Nicole – also great point. Where people are scared to or don’t have he tools to express their concerns (ie a teacher that cants face the parents of the 1-2 offenders and sends a letter to everyone). I feel really lucky that Dex’s school works on that with the kids and we do at home… in his case we are trying to get to the bottom of it before we fly off the handle but also take it seriously, teach Dex to protect himself, ask for help if he needs it, etc.

  5. Aimee Greeblemonkey

    No Joann thanks for sharing that. I am glad the school took it seriously!!

  6. Aimee Greeblemonkey

    Mimi – so true!!

  7. JoAnn

    What a timely post! If you look back through my FB status updates, you’ll see one about bullies. In our case, it’s a little boy who up until Friday would just pester Claire in her Kindergarten class. He has been targeting others, too, nut had never crossed a physical line with Claire.

    Like I said, until Friday.

    Long story short, he wasn’t getting a reaction from Claire, as we’ve taught her: 1) tell someone to stop bothering you, 2) then ignore them. So, he pushed her. She then did what we’ve told her when physically confronted, which is get away & tell a trusted adult.

    She told one adult at the school, but in the morning mayhem, the situation wasn’t fully explained, and her teacher was out that day. She told me immediately upon pick-up at 11:30. I confirmed the story and got the ball rolling, and within the HOUR had my concerns acknowledged by school officials. They assured me they’d handle it.

    She was worried all weekend about seeing him in class. Seeing her fear broke my heart. 🙁 She’s SO self-confident and articulate that someone physically pushing her was just so confusing.
    (We tried to focus on the positive. She’s in Karate, so she had fun showing me some moves she *could* have used on him. Ha!)

    On Monday, the school was true to their word. He not only got a “serious talk” from the officials, he apologized to Claire.

    On one hand, I have the “wow, he just pushed her, and they’re in Kindergarten” feelings and some may not see it as a big deal. But, on the other hand, he’s already on their radar for questionable behavior (prior to the shoving incident), and they stand by their Bully Prevention Program.

    When a confident kid stands up for herself and doesn’t give the bully what he or she needs, I can see where the bully would step it up a notch to get a reaction. Now, this person knows that just won’t fly at this school.

    Have I mentioned how much I love our school? 🙂

    Anyway, enough rambling…good luck with your bullies, Aimee!

  8. JoAnn

    Holy frijoles my comment is wordy. Sorry ’bout that! Responding via handheld magical device.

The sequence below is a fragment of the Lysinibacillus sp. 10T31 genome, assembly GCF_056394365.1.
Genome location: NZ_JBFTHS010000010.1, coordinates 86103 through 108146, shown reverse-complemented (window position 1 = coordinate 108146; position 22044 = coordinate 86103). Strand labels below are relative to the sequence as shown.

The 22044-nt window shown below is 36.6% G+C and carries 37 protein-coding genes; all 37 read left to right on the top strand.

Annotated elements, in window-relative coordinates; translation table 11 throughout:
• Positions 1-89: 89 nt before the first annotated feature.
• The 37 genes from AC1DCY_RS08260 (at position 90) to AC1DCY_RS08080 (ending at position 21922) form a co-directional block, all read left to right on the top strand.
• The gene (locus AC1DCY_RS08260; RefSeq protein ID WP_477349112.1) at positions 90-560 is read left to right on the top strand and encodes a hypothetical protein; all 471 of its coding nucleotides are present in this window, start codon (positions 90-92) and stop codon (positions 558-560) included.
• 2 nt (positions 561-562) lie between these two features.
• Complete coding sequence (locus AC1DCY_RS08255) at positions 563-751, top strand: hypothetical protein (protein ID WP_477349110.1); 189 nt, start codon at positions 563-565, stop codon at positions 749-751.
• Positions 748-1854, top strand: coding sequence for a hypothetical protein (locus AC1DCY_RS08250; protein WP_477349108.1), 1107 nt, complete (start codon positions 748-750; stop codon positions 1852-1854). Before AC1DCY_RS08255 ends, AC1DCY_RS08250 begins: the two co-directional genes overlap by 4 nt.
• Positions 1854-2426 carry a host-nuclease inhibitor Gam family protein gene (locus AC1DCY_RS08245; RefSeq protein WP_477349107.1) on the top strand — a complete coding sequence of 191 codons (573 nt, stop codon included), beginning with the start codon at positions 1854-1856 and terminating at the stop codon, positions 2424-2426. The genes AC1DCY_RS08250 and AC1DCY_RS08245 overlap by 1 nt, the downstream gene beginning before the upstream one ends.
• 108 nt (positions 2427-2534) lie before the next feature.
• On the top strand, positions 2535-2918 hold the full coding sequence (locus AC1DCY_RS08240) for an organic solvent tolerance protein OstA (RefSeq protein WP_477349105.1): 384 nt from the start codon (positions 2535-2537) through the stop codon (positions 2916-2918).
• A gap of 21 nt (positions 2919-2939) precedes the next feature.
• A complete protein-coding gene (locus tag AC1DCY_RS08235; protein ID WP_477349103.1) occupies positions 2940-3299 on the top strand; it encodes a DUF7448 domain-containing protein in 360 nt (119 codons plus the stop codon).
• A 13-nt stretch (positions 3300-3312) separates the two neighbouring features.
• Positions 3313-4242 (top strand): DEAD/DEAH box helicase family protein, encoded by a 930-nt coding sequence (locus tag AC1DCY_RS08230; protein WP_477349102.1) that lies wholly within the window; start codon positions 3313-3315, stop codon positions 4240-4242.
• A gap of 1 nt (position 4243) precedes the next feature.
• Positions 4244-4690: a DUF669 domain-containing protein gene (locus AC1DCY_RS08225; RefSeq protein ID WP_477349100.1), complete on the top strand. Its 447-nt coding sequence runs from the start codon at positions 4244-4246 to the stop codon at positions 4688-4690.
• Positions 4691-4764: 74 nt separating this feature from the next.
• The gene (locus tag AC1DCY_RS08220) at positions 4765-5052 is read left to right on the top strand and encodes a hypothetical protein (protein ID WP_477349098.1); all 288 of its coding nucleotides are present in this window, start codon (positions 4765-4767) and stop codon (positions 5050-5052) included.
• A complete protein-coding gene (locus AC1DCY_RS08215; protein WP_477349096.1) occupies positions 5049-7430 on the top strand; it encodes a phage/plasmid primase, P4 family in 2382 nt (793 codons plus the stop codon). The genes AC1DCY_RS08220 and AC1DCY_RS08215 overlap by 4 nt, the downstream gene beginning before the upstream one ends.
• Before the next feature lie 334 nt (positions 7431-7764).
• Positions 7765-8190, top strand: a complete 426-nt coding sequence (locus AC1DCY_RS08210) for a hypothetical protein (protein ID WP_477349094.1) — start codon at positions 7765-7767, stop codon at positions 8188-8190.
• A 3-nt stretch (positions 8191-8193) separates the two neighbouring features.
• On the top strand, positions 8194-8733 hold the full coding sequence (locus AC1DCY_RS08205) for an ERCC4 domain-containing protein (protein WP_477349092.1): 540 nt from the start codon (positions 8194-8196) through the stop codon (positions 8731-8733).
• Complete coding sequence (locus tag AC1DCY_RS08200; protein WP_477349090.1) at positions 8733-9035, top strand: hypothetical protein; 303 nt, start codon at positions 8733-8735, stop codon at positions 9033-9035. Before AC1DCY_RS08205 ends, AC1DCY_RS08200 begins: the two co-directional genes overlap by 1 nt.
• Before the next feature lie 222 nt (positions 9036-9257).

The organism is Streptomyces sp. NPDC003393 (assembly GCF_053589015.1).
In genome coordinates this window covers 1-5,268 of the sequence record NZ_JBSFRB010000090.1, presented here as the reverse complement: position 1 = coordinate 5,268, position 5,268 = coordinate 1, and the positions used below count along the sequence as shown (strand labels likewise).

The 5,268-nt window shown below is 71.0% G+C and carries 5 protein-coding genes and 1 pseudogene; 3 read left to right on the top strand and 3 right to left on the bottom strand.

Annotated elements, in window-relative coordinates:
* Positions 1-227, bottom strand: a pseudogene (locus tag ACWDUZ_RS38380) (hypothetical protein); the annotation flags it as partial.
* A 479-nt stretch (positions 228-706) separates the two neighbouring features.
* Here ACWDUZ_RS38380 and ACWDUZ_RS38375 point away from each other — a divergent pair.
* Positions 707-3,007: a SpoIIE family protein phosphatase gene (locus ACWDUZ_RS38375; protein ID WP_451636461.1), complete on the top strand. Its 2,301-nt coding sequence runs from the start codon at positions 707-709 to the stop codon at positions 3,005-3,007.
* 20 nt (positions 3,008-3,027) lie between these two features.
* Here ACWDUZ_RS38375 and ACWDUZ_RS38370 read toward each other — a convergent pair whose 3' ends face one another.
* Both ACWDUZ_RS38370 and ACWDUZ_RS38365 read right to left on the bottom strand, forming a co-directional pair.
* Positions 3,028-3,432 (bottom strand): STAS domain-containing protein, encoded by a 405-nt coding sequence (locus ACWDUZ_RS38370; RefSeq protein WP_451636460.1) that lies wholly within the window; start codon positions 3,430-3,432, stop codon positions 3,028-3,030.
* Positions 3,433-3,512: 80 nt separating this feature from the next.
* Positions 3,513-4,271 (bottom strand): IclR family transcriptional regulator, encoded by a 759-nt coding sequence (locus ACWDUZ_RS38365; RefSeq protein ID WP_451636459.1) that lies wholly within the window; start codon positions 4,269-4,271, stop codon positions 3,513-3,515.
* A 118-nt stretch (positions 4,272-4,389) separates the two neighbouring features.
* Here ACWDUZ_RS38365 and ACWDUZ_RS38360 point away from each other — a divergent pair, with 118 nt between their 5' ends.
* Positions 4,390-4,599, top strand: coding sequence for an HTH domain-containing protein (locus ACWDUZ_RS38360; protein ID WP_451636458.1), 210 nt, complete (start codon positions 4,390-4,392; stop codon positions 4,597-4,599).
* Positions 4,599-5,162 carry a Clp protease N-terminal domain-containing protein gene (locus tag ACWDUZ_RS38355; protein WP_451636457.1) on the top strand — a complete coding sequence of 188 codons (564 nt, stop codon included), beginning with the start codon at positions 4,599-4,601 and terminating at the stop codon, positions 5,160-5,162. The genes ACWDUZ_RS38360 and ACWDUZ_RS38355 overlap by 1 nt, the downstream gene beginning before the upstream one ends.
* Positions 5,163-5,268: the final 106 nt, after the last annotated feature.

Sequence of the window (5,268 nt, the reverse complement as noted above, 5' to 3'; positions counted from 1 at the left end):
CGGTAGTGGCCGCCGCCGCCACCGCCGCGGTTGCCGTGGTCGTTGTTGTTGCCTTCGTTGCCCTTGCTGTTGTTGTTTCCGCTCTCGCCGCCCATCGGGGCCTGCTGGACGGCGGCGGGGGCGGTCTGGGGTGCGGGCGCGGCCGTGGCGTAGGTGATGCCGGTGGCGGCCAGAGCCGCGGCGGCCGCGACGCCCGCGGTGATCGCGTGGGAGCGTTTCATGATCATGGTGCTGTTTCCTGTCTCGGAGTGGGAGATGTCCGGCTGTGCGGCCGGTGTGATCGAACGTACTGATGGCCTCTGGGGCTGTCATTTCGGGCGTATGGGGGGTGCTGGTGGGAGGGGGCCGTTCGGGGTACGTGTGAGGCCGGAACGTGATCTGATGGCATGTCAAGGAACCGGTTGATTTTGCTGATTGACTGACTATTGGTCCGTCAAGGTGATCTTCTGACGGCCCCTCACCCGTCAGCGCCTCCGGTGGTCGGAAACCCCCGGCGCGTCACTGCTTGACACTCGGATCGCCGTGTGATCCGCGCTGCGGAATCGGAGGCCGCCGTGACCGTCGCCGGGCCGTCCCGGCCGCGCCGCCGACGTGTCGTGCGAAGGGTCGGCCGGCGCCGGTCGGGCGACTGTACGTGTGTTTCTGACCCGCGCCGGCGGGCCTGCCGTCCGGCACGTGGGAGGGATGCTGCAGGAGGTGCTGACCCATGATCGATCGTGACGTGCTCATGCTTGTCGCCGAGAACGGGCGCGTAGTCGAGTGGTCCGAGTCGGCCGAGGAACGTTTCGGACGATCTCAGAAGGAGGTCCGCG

9. MiMi

    Ack. There are bullies everywhere. Sometimes the ones that hurt the most are the ones that use words to absolutely destroy you.
    Anonymous snarks suck.

  10. Aimee Greeblemonkey

    Thank you so much Meghan!!!

  11. Meghan @ Life Refocused

    Bullying is a serious issue that is finally getting the attention it needs. I thoroughly believe we ALL have to do our part to tackle bullying–in schools, in workplaces, in our neighborhoods, and in our homes. There is a tremendous documentary that I just saw at a film festival that is being released starting March 30th. I highly encourage you to go see this film, to take your kids, and to have a real and serious talk with your kids and everyone you know. http://thebullyproject.com/

  12. Bethany

    We were so surprised to find out recently that our 10 yr old had been having trouble w/ a bully for months. The school has held the anti-bullying seminars, focused heavily on it with the students – and still our son didn’t say anything, b/c he thought that would only make it worse. It was verbal teasing that was going on constantly – and b/c he hadn’t told anyone, the teacher kept them at the same table all semester. The moment we spoke with her, and she could keep an eye out (as well as switch seats around), the teasing stopped. That kind of bullying is subtle, and opportunistic – and we underestimated the effect of constantly being made fun of…
    As far as The Letter – oh, my nemesis! We get them every time the President plans to address the school. B/c a few riled parents object, we all get a letter saying we can opt our kids out of assembly. Sometimes they don’t even show the Presidential address – we’re told to look online if we care to show our kids. Maddening! How very educational, right?

  13. Aimee Greeblemonkey

    Bethany – that is insane!!

  14. Sheila@Chinaberry

    My oldest son was beat up on the soccer field by a boy from his class when he was in 7th grade. The coach quickly intervened but it was seriously scary to hear about. The crazy thing is that the bullying occurred at another school, so nothing could be done about it. Thanks for speaking up about this. We need to keep talking so that bullies get their due.

  15. Maricris @ SittingAround

    Back in middle school, my cousin who was the same as my age, was beat up by a schoolmate while going down the bus. My aunt brought it up to school administration, had several meetings, and thankfully the boy was expelled. That was years and years ago. Now with all the bullying stories everywhere, somehow, I get worried for my two boys who’s 9 and 7.